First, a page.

The 2009 Public Report is SC Johnson’s 18th year of reporting on sustainability objectives.
It reveals that SC Johnson is closing in on another major goal, to reduce combined air emissions, water effluents and solid waste by 50 percent by 2011. Last year it reduced waste and emissions by 40.5 percent, compared to a 2000 baseline.
Here are a few reasons I am attending The Cleantech Open on November 17, 2009 at San Francisco’s Nob Hill Masonic Center:
Bill Weihl, Google Green Energy Czar, is the event’s key note speaker.
There will be 120 of the latest clean technologies displayed in the exhibition hall.
You can imagine how many venture capitalists will be attending looking for their next “Google” opportunity. This is a great opportunity to meet money!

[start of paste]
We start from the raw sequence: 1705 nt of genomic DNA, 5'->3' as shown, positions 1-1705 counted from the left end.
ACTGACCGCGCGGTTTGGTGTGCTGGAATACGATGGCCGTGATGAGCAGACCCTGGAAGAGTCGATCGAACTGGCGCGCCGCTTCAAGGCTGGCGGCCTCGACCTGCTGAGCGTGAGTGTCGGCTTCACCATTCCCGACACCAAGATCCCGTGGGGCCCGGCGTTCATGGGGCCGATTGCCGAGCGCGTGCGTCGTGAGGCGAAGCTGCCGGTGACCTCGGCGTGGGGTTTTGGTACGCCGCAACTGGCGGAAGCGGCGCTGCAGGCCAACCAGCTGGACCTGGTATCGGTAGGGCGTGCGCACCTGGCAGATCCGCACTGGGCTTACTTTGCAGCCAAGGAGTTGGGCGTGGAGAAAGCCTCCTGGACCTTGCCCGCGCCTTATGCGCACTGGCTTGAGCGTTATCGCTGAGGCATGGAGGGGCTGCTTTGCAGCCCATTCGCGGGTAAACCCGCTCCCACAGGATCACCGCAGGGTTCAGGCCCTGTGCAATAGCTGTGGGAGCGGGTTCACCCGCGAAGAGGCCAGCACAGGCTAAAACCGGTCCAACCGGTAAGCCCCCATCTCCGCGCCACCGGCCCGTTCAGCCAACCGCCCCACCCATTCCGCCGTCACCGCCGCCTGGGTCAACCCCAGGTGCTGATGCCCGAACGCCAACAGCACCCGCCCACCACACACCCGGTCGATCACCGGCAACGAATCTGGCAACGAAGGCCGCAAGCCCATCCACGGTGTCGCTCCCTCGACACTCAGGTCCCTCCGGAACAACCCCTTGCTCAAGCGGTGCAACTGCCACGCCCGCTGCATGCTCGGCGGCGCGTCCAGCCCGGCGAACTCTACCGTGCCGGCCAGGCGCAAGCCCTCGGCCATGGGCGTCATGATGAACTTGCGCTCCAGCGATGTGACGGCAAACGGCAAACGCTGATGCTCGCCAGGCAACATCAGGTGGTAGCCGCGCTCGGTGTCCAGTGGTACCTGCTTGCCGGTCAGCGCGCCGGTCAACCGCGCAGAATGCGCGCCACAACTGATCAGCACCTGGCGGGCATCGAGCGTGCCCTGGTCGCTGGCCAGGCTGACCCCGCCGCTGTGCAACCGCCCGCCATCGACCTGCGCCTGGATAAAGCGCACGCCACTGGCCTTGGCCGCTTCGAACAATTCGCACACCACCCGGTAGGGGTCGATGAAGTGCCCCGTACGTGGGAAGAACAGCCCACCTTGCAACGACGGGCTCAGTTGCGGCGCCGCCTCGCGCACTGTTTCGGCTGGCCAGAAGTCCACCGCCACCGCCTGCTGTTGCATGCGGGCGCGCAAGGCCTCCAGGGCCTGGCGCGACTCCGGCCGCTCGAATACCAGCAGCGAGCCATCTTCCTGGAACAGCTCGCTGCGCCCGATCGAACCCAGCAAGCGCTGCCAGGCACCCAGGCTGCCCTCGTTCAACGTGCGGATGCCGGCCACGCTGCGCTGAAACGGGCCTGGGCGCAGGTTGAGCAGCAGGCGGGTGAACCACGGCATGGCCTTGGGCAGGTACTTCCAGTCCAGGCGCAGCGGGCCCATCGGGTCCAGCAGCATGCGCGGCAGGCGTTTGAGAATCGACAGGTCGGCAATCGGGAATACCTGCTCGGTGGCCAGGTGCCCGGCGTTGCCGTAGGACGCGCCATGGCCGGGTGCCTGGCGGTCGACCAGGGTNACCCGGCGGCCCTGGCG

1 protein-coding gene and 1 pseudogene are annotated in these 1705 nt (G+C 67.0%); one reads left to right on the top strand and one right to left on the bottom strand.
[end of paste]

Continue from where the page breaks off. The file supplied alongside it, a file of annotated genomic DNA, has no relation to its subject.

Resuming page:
As an economist I am not a big fan of taxpayer “stimulus” funds given to technology companies selected by well-meaning and educated government officials. It has been our entrepreneurs and venture capitalists that have been America’s secret weapon in selecting the technologies we now cannot live without. In recognition that any one of the above reasons justifies going to the Cleantech Open the reason I am going is to talk with the entrepreneurs pioneering the clean technologies we need to restore jobs, our economy and the environment. The Cleantech Open will be an unbelievable opportunity to measure the entrepreneurial pulse of The Green Economic Revolution that will forever change what we buy and who we buy it from.